Hello readers, welcome to my first and last regular Riverdale recap. Now, just to be clear, this isn’t the show’s fault. Last week, I called it the first great show of 2017. It still is, but we all have our paths in life and mine is to recap Arrow until The CW frees me by cancelling it. Anyway, let’s focus on the task at hand. Riverdale‘s pilot was pretty much perfect and while its second episode was strong, it also exposed some of the show’s potential weaknesses going forward.
One of them, unfortunately, is the show’s narrator, Jughead (Cole M. Sprouse). We saw very little of Mr. Jones in the pilot and while his screentime was at least doubled here, he still feels like a bit of an enigma. In the comics, Jughead is the gang’s offbeat voice of reason, dispensing oddly-phrased advice between bites of burger. Here, he’s a moody, emo teenager with a much more direct approach to being Archie’s (K.J. Apa) version of Jiminy Cricket. It’s not necessarily a bad shift (though the fact that he still hasn’t eaten a single burger is downright disturbing), but it’s difficult to contextualize considering we don’t know anything about his home life or why he seems to be documenting his friends’ lives while not really taking any part in them.
The biggest problem with Jughead, though, is that he helps expose issues with the show’s tone. Riverdale‘s plotting is so nighttime soapy that the moments of levity don’t always seem to fit. Like the scene where Archie defends Jughead’s honor in that, bizarre, dimly-lit school rec room. While Reggie’s (Ross Butler) dialogue feels clearly written by an adult with very different pop cultural touchstones, the scene does draw genuine laughs. The problem is that it doesn’t fit with the serious fistfight that follows directly after. The same abrupt tonal shift happens multiple times throughout the episode. Betty’s (Lili Reinhart) mother, Alice (Mädchen Amick), for instance, is sinister one moment and dismissible and ridiculous the next. The episode’s most cringe-worthy moment, though, comes when Josie and the Pussycats perform “Sugar, Sugar” (which appeared on the late-‘60s Archie cartoon as well). The song’s tone is too bright and happy for the foggy, low-lit Riverdale these characters inhabit.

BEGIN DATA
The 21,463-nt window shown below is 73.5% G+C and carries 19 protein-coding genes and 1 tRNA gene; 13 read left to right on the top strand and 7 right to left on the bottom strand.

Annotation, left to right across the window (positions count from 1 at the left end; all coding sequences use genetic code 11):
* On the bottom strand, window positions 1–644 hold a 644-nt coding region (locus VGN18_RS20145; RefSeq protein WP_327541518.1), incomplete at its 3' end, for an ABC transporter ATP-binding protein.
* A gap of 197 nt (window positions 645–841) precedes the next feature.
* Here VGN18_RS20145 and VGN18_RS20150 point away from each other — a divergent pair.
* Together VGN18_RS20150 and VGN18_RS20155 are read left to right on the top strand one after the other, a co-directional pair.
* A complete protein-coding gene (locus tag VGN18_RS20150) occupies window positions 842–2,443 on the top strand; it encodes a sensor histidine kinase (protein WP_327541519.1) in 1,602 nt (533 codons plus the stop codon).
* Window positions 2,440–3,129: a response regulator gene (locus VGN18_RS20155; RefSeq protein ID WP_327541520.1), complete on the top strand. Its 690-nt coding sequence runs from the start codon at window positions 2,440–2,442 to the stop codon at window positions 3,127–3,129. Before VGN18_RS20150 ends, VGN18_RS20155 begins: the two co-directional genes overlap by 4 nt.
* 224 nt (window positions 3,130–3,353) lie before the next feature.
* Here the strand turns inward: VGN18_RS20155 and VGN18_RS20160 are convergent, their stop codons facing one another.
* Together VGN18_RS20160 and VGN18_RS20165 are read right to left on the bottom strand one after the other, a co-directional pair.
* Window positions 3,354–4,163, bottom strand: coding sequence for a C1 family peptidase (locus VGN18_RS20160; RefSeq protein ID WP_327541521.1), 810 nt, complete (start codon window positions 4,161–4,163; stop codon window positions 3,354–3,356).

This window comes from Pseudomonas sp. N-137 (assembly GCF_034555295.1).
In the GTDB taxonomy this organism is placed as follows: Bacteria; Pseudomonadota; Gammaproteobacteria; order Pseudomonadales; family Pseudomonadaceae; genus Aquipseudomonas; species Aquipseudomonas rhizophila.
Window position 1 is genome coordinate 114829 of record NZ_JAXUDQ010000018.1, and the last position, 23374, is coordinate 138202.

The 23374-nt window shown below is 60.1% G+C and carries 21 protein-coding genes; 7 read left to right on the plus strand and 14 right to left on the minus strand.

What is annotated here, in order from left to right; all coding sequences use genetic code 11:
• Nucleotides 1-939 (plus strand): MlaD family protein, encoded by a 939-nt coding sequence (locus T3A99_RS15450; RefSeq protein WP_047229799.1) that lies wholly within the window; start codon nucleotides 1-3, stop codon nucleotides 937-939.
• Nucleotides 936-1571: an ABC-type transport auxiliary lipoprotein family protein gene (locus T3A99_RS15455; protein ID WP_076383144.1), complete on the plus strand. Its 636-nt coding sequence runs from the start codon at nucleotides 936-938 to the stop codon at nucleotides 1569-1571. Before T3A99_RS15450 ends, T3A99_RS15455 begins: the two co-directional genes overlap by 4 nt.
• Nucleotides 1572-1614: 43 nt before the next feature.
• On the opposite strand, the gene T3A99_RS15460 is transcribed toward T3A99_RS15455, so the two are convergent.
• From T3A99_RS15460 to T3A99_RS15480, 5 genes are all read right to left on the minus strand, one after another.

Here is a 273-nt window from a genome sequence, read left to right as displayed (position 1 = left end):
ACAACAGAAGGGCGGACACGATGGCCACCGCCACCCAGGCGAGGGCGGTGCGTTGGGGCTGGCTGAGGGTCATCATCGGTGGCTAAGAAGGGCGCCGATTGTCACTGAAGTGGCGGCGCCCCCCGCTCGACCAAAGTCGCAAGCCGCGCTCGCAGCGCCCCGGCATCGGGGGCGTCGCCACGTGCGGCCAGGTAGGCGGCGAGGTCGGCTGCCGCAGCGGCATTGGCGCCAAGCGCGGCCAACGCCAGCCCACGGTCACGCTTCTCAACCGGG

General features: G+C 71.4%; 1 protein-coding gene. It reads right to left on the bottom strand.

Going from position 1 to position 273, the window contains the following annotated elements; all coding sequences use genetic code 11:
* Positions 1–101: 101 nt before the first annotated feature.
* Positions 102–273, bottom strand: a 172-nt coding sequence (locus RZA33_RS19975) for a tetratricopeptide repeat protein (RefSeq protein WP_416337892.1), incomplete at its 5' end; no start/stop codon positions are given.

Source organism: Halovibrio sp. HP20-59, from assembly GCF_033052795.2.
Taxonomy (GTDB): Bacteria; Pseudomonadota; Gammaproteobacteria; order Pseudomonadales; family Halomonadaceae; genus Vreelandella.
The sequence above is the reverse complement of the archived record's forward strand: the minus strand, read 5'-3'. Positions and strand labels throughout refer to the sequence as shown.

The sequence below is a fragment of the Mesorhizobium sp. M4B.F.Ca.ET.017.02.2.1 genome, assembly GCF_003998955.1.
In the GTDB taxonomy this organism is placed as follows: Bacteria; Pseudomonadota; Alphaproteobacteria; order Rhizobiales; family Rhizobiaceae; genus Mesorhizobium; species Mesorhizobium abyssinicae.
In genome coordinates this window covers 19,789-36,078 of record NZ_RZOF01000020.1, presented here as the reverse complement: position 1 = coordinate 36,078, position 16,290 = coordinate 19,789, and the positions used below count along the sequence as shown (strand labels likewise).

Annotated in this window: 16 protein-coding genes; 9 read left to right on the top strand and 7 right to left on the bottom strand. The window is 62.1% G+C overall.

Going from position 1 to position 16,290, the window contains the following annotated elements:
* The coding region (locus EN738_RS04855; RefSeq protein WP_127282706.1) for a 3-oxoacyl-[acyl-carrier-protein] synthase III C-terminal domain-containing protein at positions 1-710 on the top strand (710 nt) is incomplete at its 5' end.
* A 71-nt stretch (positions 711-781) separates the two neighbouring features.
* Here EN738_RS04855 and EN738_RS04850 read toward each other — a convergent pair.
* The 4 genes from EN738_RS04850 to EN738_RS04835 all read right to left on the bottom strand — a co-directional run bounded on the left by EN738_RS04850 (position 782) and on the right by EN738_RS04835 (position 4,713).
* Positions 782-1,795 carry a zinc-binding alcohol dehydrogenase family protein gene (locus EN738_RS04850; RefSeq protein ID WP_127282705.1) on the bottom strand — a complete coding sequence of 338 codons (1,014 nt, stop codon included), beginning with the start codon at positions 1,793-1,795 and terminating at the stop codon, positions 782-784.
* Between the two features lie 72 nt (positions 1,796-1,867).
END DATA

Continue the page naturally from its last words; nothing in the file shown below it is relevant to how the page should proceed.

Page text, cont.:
However, all this is fixable. Tone takes time and Riverdale is two episodes in. Dig into Jughead’s past a bit and decide whether or not Alice is evil and the show instantly becomes more even. The more difficult problem to solve–perhaps inevitably–is the Betty/Veronica/Archie dynamic. Last time, I mentioned that the comic’s perpetual issue is making sure Archie seem worthy of the girls’ competition. That’s not the problem here. Instead, it’s that the show is working so hard on Betty and Veronica’s (Camila Mendes) friendship, that you don’t want them to fight at all.
In fact, Riverdale runs the curious risk of getting us to root more for Betty and Veronica to hook up than for either of them to definitively win Archie’ affections. Given that this is The CW and it’s 2017, that outcome is totally possible. If not, then Riverdale has a serious queerbaiting problem on its hands. Regardless, the show has a very thin line to walk and with so much else going on, it’s going to be tough for it to strike the right balance. But, then again, what do I care? Come next week, my main concern is whether the new Black Canary will fulfill everyone’s hopes and dreams on Arrow. Riverdale is just something I get to enjoy, not analyze.